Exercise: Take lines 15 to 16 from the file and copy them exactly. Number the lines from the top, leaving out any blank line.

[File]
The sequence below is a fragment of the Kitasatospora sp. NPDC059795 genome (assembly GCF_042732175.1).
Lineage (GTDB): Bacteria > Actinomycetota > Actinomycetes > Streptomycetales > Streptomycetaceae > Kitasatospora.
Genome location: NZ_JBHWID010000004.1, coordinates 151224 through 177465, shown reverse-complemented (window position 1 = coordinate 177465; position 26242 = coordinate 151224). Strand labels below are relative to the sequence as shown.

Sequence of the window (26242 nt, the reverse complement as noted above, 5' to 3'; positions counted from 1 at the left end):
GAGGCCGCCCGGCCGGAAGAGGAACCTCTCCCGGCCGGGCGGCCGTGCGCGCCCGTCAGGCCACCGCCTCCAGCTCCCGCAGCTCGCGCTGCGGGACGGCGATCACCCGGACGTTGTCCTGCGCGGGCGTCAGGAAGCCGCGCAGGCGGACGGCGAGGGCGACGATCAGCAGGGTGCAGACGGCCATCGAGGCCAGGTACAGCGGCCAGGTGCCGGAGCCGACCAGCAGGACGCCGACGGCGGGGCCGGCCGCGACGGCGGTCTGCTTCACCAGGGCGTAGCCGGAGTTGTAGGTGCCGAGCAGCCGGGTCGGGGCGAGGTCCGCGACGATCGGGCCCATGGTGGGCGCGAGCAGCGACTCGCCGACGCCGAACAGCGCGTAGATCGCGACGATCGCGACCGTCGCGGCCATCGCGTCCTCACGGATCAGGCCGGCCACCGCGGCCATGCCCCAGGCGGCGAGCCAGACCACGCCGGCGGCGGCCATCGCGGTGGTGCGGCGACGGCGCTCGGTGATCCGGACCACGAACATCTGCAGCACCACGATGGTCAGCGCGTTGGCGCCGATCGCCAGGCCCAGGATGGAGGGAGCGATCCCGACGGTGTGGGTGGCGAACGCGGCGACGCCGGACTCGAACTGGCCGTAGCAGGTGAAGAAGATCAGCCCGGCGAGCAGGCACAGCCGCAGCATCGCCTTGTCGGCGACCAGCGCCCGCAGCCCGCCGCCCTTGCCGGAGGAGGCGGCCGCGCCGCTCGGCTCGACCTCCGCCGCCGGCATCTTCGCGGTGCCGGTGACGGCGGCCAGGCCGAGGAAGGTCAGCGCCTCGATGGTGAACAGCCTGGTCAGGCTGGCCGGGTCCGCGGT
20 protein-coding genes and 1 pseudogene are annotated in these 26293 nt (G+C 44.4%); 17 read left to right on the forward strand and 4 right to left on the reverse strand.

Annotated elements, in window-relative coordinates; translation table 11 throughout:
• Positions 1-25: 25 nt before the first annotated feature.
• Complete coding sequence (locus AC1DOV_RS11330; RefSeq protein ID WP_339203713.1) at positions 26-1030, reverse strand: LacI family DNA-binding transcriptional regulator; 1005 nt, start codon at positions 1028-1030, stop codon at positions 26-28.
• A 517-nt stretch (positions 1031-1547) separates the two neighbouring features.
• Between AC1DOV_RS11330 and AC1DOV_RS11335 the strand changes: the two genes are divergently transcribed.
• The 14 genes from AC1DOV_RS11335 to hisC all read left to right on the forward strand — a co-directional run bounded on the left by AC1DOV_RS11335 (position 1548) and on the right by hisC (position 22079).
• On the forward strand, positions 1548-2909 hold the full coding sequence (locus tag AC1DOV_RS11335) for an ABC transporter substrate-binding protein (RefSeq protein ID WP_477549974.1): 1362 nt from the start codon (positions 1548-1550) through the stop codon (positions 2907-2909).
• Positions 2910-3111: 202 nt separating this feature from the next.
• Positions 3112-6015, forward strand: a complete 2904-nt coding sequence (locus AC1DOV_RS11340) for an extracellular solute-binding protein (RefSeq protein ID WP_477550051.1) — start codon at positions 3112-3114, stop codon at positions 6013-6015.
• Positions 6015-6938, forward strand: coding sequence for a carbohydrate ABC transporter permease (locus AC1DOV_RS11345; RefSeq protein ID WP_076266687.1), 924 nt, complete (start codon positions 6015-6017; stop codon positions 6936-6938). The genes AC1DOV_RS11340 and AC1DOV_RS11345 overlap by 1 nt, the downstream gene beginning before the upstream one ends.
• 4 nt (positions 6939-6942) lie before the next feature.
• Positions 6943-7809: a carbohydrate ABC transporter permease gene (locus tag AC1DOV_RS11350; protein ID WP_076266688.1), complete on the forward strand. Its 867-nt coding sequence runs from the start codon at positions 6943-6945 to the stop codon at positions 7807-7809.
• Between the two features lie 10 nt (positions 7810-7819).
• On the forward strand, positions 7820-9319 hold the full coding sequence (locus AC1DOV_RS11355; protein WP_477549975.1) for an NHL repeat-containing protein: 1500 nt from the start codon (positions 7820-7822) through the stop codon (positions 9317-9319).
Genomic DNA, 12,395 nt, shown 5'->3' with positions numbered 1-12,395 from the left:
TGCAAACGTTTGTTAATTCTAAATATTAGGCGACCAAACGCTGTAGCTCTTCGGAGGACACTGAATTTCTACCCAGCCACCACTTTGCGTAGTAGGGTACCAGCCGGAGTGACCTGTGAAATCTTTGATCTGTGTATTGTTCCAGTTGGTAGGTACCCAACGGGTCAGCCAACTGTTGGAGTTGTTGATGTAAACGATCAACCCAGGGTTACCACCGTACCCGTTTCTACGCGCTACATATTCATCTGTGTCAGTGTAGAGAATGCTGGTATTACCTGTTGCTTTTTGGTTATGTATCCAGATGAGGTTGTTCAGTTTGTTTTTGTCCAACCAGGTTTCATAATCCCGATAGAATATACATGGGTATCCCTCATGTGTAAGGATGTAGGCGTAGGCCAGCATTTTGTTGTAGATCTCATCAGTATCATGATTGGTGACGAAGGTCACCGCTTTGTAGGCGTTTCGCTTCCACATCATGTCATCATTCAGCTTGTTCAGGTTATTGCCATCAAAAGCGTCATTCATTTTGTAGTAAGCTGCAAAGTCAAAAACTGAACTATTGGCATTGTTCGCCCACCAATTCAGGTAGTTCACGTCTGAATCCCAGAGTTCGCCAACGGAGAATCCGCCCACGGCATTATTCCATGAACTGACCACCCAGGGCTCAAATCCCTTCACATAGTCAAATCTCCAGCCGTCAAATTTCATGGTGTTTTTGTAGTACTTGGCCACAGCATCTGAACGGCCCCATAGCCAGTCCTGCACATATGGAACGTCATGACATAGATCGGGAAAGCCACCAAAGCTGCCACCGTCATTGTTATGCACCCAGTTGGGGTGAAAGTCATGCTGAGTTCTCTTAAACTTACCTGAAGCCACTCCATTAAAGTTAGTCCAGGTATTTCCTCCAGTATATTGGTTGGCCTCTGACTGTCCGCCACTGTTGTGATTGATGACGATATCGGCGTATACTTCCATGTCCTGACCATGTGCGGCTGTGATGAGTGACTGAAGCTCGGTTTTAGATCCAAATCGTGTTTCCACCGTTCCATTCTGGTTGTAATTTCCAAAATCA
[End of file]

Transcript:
• Positions 3112-6015, forward strand: a complete 2904-nt coding sequence (locus AC1DOV_RS11340) for an extracellular solute-binding protein (RefSeq protein ID WP_477550051.1) — start codon at positions 3112-3114, stop codon at positions 6013-6015.
• Positions 6015-6938, forward strand: coding sequence for a carbohydrate ABC transporter permease (locus AC1DOV_RS11345; RefSeq protein ID WP_076266687.1), 924 nt, complete (start codon positions 6015-6017; stop codon positions 6936-6938). The genes AC1DOV_RS11340 and AC1DOV_RS11345 overlap by 1 nt, the downstream gene beginning before the upstream one ends.